RADICALISM, CONSERVATISM, AND THE TRANSITION OF INSTITUTIONS.1
OF readers who have accompanied me thus far, probably some think that the contents of these papers go beyond the limits implied by their title. Under the head Study of Sociology, so many sociological questions have been incidentally discussed, that the science itself has been in a measure dealt with while dealing with the study of it.
THE skins used for fancy furs and robes are mostly obtained from the carnivorous or flesh-eating animals ; as the sable, marten, mink, ermine, seal, otter, bear, etc. : some are obtained from the rodents or gnawers; as the beaver, coypou, or nutria, muskrat, rabbit, etc.: and a few are obtained from the ruminants, or those that chew the cud; as the bison, that supplies our buffalo-robes ; and the paseng or wild-goat of Persia and the Caucasus, and the Assyrian or Siberian sheep, from whose young kids and lambs we obtain the much-used Astrakhan.
CORRELATION OF VITAL WITH CHEMICAL AND PHYSICAL FORCES.1
JOSEPH LE CONTE
VITAL force ; whence is it derived ? What is its relation to the other forces of Nature ? The answer of modern science to these questions is : It is derived from the lower forces of Nature ; it is related to other forces much as these are related to each other—it is correlated with chemical and physical forces.
SO far we have been giving the historical refutation. A more direct and scientific refutation will prove still more decisive and instructive. Having shown that heredity does not exert an exclusive and continuous influence, we must now indicate the causes which act simultaneously with it and in a contrary direction.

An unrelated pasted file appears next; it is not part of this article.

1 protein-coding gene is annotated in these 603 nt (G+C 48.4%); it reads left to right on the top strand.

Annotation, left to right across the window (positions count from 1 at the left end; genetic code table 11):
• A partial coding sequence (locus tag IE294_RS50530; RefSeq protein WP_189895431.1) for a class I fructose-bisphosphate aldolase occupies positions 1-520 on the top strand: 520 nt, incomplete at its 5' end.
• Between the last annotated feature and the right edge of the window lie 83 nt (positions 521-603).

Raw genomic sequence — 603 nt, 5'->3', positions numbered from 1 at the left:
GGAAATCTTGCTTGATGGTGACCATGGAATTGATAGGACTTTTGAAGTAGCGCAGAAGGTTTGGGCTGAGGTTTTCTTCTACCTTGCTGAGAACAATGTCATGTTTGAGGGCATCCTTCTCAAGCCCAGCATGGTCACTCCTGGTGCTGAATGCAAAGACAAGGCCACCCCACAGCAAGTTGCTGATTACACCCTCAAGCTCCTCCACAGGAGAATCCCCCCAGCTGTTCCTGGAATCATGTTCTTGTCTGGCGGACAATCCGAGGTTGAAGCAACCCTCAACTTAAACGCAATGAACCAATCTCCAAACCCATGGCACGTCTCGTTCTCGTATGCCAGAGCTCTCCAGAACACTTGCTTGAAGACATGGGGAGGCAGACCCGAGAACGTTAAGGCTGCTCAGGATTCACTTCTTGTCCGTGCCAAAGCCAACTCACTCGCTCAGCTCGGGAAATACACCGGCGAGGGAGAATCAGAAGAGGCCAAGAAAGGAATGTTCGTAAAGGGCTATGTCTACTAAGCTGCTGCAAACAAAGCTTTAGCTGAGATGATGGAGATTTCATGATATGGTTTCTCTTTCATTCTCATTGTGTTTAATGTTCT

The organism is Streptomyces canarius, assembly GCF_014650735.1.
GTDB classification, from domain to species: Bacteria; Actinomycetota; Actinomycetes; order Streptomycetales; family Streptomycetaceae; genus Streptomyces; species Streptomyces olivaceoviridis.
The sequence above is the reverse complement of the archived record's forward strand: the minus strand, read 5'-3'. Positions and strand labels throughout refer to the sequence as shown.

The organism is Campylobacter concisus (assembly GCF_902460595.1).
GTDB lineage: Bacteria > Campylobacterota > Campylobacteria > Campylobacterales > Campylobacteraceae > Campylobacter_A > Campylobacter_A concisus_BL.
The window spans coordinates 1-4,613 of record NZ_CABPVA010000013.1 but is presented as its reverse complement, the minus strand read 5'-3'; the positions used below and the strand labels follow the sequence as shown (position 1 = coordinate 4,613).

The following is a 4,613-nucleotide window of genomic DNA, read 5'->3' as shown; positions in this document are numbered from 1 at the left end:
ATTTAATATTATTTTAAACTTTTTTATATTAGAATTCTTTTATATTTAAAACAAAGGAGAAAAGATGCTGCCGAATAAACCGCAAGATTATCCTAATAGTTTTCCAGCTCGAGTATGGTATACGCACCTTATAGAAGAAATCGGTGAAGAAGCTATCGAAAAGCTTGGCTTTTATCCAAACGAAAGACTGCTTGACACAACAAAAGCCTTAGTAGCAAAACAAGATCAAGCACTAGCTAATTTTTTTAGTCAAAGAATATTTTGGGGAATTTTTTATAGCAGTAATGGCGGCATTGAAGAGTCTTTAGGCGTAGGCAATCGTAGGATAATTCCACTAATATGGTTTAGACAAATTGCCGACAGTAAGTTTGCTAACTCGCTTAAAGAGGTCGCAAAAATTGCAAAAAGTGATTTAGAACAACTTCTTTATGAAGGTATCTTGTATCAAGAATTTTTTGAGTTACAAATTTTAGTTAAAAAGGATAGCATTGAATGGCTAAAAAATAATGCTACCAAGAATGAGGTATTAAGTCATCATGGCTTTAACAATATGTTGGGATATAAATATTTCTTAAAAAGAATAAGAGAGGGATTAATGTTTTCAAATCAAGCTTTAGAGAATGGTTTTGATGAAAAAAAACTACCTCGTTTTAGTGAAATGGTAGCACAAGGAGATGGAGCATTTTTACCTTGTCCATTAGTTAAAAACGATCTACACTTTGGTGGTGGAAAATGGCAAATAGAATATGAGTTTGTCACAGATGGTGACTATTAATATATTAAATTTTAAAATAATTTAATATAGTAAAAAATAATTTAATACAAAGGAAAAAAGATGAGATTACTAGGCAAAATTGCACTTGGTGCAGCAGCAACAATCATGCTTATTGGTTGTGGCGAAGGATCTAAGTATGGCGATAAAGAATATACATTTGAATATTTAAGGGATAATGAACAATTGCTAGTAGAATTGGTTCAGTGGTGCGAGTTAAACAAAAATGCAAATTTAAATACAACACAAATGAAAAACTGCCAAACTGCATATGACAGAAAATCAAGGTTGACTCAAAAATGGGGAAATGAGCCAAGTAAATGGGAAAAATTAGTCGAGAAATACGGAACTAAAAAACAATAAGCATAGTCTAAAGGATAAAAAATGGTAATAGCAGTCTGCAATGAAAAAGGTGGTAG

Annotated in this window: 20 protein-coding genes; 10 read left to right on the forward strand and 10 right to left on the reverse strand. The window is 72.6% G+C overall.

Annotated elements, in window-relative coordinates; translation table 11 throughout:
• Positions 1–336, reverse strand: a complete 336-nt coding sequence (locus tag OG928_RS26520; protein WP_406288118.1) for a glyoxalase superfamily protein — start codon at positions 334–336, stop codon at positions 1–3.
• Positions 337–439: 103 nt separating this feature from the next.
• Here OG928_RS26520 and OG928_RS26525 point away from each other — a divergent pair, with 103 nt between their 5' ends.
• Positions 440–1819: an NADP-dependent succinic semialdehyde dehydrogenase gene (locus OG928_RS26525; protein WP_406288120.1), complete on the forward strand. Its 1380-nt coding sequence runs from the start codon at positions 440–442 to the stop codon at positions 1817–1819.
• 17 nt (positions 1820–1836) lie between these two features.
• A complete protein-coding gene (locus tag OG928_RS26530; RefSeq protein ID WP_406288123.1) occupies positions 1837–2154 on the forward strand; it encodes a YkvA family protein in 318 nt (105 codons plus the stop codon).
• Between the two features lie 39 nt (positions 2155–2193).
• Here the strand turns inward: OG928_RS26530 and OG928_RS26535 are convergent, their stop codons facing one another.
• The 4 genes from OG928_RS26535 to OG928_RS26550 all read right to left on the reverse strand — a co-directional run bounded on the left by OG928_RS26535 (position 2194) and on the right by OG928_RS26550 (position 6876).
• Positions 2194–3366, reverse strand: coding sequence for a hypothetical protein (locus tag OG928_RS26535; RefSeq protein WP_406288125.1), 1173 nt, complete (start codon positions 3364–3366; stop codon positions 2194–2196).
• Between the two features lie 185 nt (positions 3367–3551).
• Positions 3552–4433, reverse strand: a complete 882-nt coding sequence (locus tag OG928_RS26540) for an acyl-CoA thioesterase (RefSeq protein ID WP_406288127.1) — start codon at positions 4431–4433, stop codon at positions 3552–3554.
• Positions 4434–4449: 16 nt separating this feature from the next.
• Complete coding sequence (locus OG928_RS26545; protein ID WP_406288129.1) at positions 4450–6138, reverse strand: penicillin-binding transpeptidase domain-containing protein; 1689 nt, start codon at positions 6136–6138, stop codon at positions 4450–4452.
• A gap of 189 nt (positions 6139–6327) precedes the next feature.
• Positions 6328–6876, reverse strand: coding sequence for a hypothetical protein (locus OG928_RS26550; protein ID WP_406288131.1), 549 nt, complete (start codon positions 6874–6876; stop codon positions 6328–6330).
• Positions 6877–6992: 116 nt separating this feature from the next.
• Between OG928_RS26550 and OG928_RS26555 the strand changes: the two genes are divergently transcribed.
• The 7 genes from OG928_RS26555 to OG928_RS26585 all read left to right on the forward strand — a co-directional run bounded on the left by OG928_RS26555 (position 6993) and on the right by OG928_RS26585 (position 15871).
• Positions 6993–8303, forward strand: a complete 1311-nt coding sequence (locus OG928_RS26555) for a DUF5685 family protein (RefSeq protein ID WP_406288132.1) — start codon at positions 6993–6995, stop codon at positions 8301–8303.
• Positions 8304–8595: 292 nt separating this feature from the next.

THE moners are the simplest organisms we know of—we might even say, the simplest that can exist. In them, life is exhibited under the form that is best fitted to give us an idea of its essential characters, stripped of all secondary attributes.
ALL are agreed that it is with the brain that we feel, and think, and will; but whether there are certain parts of the brain devoted to particular manifestations, is a subject on which we have only imperfect speculations or data too insufficient for the formation of a scientific opinion.
IN order successfully to observe Mars, two conditions are requisite : First, the earth's atmosphere must be clear at the point of observation; and, second, the atmosphere of Mars must be also free from clouds—for that planet, like the earth itself, is surrounded by an aërial atmosphere which from time to time is obscured by clouds just like our own.
WORDSWORTH, in the supplementary preface contained in the second volume of his works, asserts in the most emphatic way the deplorable ignorance of "the most obvious and important phenomena" of Nature which characterizes the poetical literature of the period intervening between the publication of the " Paradise Lost " and the " Seasons." It is to be feared that his opinion is, to a large extent, justified by the facts of the case.